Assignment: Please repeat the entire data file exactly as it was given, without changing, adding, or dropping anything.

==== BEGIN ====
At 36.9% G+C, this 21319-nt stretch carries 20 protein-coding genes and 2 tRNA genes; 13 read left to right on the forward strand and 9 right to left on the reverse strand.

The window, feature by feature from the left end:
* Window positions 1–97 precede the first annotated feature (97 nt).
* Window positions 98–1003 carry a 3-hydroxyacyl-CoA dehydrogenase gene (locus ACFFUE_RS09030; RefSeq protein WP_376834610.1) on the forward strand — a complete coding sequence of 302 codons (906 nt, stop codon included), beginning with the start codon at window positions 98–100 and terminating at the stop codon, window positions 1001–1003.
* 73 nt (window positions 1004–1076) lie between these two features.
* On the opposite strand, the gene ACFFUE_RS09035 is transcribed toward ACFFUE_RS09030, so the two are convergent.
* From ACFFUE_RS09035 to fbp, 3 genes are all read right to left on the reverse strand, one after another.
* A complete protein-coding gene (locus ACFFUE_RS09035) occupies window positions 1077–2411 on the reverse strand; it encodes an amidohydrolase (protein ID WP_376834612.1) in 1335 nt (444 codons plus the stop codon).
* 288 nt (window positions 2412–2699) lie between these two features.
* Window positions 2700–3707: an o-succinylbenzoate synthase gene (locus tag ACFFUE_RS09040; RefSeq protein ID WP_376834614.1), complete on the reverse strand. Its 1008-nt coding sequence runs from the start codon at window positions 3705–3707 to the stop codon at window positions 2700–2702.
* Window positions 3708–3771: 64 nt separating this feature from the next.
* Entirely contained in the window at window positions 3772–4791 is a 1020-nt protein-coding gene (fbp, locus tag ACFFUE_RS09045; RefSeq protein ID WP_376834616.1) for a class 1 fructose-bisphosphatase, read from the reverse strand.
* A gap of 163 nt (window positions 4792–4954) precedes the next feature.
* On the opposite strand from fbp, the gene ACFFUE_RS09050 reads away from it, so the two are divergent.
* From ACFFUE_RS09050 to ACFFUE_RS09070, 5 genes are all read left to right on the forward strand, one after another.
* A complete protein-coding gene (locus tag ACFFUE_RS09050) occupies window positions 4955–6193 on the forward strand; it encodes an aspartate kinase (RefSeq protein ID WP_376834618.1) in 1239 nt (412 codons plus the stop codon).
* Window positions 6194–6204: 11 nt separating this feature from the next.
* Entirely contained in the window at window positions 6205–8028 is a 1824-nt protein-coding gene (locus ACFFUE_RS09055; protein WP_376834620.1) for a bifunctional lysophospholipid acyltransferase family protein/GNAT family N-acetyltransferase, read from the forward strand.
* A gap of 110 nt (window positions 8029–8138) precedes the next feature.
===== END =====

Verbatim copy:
At 36.9% G+C, this 21319-nt stretch carries 20 protein-coding genes and 2 tRNA genes; 13 read left to right on the forward strand and 9 right to left on the reverse strand.

The window, feature by feature from the left end:
* Window positions 1–97 precede the first annotated feature (97 nt).
* Window positions 98–1003 carry a 3-hydroxyacyl-CoA dehydrogenase gene (locus ACFFUE_RS09030; RefSeq protein WP_376834610.1) on the forward strand — a complete coding sequence of 302 codons (906 nt, stop codon included), beginning with the start codon at window positions 98–100 and terminating at the stop codon, window positions 1001–1003.
* 73 nt (window positions 1004–1076) lie between these two features.
* On the opposite strand, the gene ACFFUE_RS09035 is transcribed toward ACFFUE_RS09030, so the two are convergent.
* From ACFFUE_RS09035 to fbp, 3 genes are all read right to left on the reverse strand, one after another.
* A complete protein-coding gene (locus ACFFUE_RS09035) occupies window positions 1077–2411 on the reverse strand; it encodes an amidohydrolase (protein ID WP_376834612.1) in 1335 nt (444 codons plus the stop codon).
* 288 nt (window positions 2412–2699) lie between these two features.
* Window positions 2700–3707: an o-succinylbenzoate synthase gene (locus tag ACFFUE_RS09040; RefSeq protein ID WP_376834614.1), complete on the reverse strand. Its 1008-nt coding sequence runs from the start codon at window positions 3705–3707 to the stop codon at window positions 2700–2702.
* Window positions 3708–3771: 64 nt separating this feature from the next.
* Entirely contained in the window at window positions 3772–4791 is a 1020-nt protein-coding gene (fbp, locus tag ACFFUE_RS09045; RefSeq protein ID WP_376834616.1) for a class 1 fructose-bisphosphatase, read from the reverse strand.
* A gap of 163 nt (window positions 4792–4954) precedes the next feature.
* On the opposite strand from fbp, the gene ACFFUE_RS09050 reads away from it, so the two are divergent.
* From ACFFUE_RS09050 to ACFFUE_RS09070, 5 genes are all read left to right on the forward strand, one after another.
* A complete protein-coding gene (locus tag ACFFUE_RS09050) occupies window positions 4955–6193 on the forward strand; it encodes an aspartate kinase (RefSeq protein ID WP_376834618.1) in 1239 nt (412 codons plus the stop codon).
* Window positions 6194–6204: 11 nt separating this feature from the next.
* Entirely contained in the window at window positions 6205–8028 is a 1824-nt protein-coding gene (locus ACFFUE_RS09055; protein WP_376834620.1) for a bifunctional lysophospholipid acyltransferase family protein/GNAT family N-acetyltransferase, read from the forward strand.
* A gap of 110 nt (window positions 8029–8138) precedes the next feature.